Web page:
From Writer to Aspiring Writer and Back Again

thieves - emceeThis week’s question is about going from being an aspiring writer to being a successful writer. In this arena, I have the odd distinction of being in transition from being one type of writer to another type of writer, with an unpaid parental leave in between. From 1999-2009 I had a successful career as a spoken word artist. I was able to quit my day job in 2000 and freelance doing a combination of consulting and training in the non-profit sector, and being a writer/performer. Some years I made my living exclusively from my artist life. I got fellowships, grants, artist residencies, and I performed nationally. I was at the top of my game. I was among the first to get a California Arts Council fellowship in spoken word. I appeared on HBO’s Def Poetry. But I wanted to do more than 2-3 minute pieces, so I branched into theater. thieves dvd coverWhich was also really creatively fulfilling. I won awards and I did well artistically, although there was no money to be made unless I moved to New York. But I made a living. I had a booking agent who booked me on the college circuit. current big screenI traveled all over the country, and even had exciting political/celebrity moments, like co-hosting the San Francisco kickoff for Al Gore’s Current TV network with Mos Def.

But the road wore me out. And I decided I wanted a job. I managed to parlay my eclectic resume into landing a university teaching job, although it was adjunct and paid on the bottom of the faculty scale.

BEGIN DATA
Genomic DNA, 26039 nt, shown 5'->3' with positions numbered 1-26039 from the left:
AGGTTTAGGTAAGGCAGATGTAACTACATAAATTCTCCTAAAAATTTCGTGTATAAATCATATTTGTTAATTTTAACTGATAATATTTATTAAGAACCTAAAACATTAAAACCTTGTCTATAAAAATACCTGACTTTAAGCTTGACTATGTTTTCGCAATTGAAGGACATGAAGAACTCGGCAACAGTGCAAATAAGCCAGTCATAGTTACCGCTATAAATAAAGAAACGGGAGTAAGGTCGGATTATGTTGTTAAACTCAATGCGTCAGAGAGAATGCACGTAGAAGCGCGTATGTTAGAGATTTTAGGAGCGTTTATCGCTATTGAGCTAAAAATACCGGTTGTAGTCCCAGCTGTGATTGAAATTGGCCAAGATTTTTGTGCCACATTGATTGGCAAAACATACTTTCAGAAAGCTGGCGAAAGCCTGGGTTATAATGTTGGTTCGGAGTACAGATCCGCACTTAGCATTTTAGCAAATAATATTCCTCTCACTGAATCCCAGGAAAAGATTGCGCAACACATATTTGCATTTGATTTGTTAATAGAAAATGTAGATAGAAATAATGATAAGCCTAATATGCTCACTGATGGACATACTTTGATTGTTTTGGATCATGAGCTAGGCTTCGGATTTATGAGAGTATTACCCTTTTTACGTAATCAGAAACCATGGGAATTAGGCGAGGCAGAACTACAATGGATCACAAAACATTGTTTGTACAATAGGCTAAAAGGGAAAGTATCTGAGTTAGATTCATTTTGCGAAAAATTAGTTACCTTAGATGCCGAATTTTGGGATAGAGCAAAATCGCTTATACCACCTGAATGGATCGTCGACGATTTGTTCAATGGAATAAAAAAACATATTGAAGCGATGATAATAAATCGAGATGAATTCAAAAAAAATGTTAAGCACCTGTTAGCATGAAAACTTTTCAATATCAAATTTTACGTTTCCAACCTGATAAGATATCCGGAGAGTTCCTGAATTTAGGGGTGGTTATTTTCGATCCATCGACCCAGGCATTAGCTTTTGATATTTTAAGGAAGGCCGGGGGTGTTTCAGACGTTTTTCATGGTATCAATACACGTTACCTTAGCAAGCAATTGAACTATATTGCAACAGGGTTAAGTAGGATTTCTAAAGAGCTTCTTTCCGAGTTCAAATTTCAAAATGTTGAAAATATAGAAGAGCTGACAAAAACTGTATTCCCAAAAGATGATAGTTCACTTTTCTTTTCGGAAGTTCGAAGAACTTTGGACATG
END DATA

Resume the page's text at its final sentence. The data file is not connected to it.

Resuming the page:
MOAD23_026_KW_.jpg On Sunday August 20, 2006 local poet Aya deLe—n performs as part of "Uplift: A Tribute to Katrina Survivors" at MOAD, The Museum of the African Diaspora in San Francisco which is part of the "I've Known Rivers" first person storytelling salon series. Kat Wade/The Chronicle **Aya deLe—n(Subject) cq Mandatory Credit for San Francisco Chronicle and photographer, Kat Wade, No Sales Mags out

So during that decade in spoken word, I got used to being sought after for appearances, being featured on panels, getting press coverage, giving keynote addresses and being invited to publish. Not that much of it paid well. And the hustle was constant. But I learned to hustle well. I self-published chapbooks, CDs, T-shirts, and even a DVD, making thousands of dollars off of my merchandise.

Over the years, I’ve even had a number of pieces that have been commissioned. Different organizations have asked: will you write something about this. For example, after the 2000 elections, a local progressive arts organization noted that people were feeling demoralized, and asked if I would write something. And I did.

D afropuff peeking 1So I think part of what’s been profound as a debut novelist is that I’ve already had a great life as a writer. But I am female, and I wanted to have a family, so my life as a performer was not sustainable if I transitioned into being a mother. I have male colleagues who have had children and it has had little negative effect on their careers. I have always envied these men, and also female celebrities who have the resources to continue their careers. For example, A-list actresses can have children and continue their lives as performers because they have the resources to hire staff and family entourages to travel with them and their kids. But I was neither a movie star nor a man. And the kind of work that I was doing didn’t bring in enough resources to allow me to continue performing with a child.